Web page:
Listening to the Space Station
Sunday, April 12, 2015
I was told that the International Space Station would be doing a broadcast of some SSTV images on April 12, 2015. The transmission was to celebrate the anniversary of Yuri Gagarin becoming the first human in space.
The transmissions were sent from
RS0ISS, the Russian call sign on the space station, over
145.800 MHz FM using the SSTV mode PD180. There were twelve different images that were sent between 1000 UTC April 11 until 2130 UTC April 12.
I used the following hardware to listen to the space station from my back yard.
- Baofeng UV-5R ($30 on Amazon)
- A SMA Female to UFH Adapter ($3 on Amazon)
- Android phone for decoding (other software would have worked, too)
- Homemade Two Meter Yagi (See below for parts list)
I used the design by
WB2HOL when building my antenna. I used the following parts when building mine:
- (1) 0.5” x 8” Schedule 40 PVC
- (1) 0.5” x 12.5” Schedule 40 PVC
- (2) 0.5” Schedule 40 PVC Cross
- (1) 0.5” Schedule 40 PVC Tee
- (1) 10’ tape measure, 1” thick
- (6) 1.5” Stainless Steel Hose Clamps
- (1) 4.5” wire for the hairpin match
- (1) 0.5” x 2’ Schedule 40 PVC (used for the handle)
- Sandpaper or griding tool to prepare tape measure for solder
- Electrical Tape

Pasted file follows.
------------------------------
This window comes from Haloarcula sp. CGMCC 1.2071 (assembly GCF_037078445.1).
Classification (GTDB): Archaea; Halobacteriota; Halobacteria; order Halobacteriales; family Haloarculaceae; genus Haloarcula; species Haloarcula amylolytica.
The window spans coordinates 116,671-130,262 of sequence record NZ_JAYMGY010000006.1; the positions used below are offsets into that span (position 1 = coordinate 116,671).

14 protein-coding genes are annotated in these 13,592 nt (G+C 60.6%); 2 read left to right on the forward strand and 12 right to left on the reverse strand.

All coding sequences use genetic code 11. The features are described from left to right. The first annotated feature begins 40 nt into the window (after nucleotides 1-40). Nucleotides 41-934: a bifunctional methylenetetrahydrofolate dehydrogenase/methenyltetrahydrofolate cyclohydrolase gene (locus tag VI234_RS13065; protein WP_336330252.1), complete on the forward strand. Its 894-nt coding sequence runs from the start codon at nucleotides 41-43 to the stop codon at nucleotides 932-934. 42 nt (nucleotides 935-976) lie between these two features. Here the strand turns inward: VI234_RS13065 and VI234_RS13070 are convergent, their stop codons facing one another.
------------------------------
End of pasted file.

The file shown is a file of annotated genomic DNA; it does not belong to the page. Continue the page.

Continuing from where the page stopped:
- Soldering Equipment
- Coax (enough to go from the middle element to your receiver)
That list might seem to be overwhelming, but take a look at the image from
WB2HOL’s site below. Assembly plans should be clear now. If not, be sure to read his page.
It’s a good idea to tape off the ends of the cut tape measure - they’ll be very sharp and you don’t want to hurt yourself.
Decoding the Images
I used Robot36 - SSTV Image Decoder (open source) on my Android phone. I had the volume on my UV-5R up high enough that it would activate the microphone on my phone. It was anything but a professional setup, but it worked!
Seeing as this was my first time listening for the space station, I was very excited when I saw anything at all. I’m pretty sure some of the interference you see is from me yelling “I got it!”. Next time around, I’d definitely want to use a hard link between the radio and the software to cut back on some of the interference.
You can see how the image became more distorted as the ISS was going out of range. Unfortunately, my timing cut off the first bit of the image, but I was able to copy most of it. Even with all the noise, it was a great success!
For reference and comparison, this is a much cleaner reception of the same image (possibly a different transmission). The other images from this set are all online.
I also found a video posted by
K7AGE of his setup receiving the same transmission. If you’re curious what SSTV looks and sounds like, click the image below to be brought to the video.
I had a lot of fun doing this project; it was my first home-made antenna and I heard the space station on it. That’s enough of an accomplishment that I’m okay that the picture is grainy and incomplete. I hope to get back out there and maybe one day talk back to the ISS!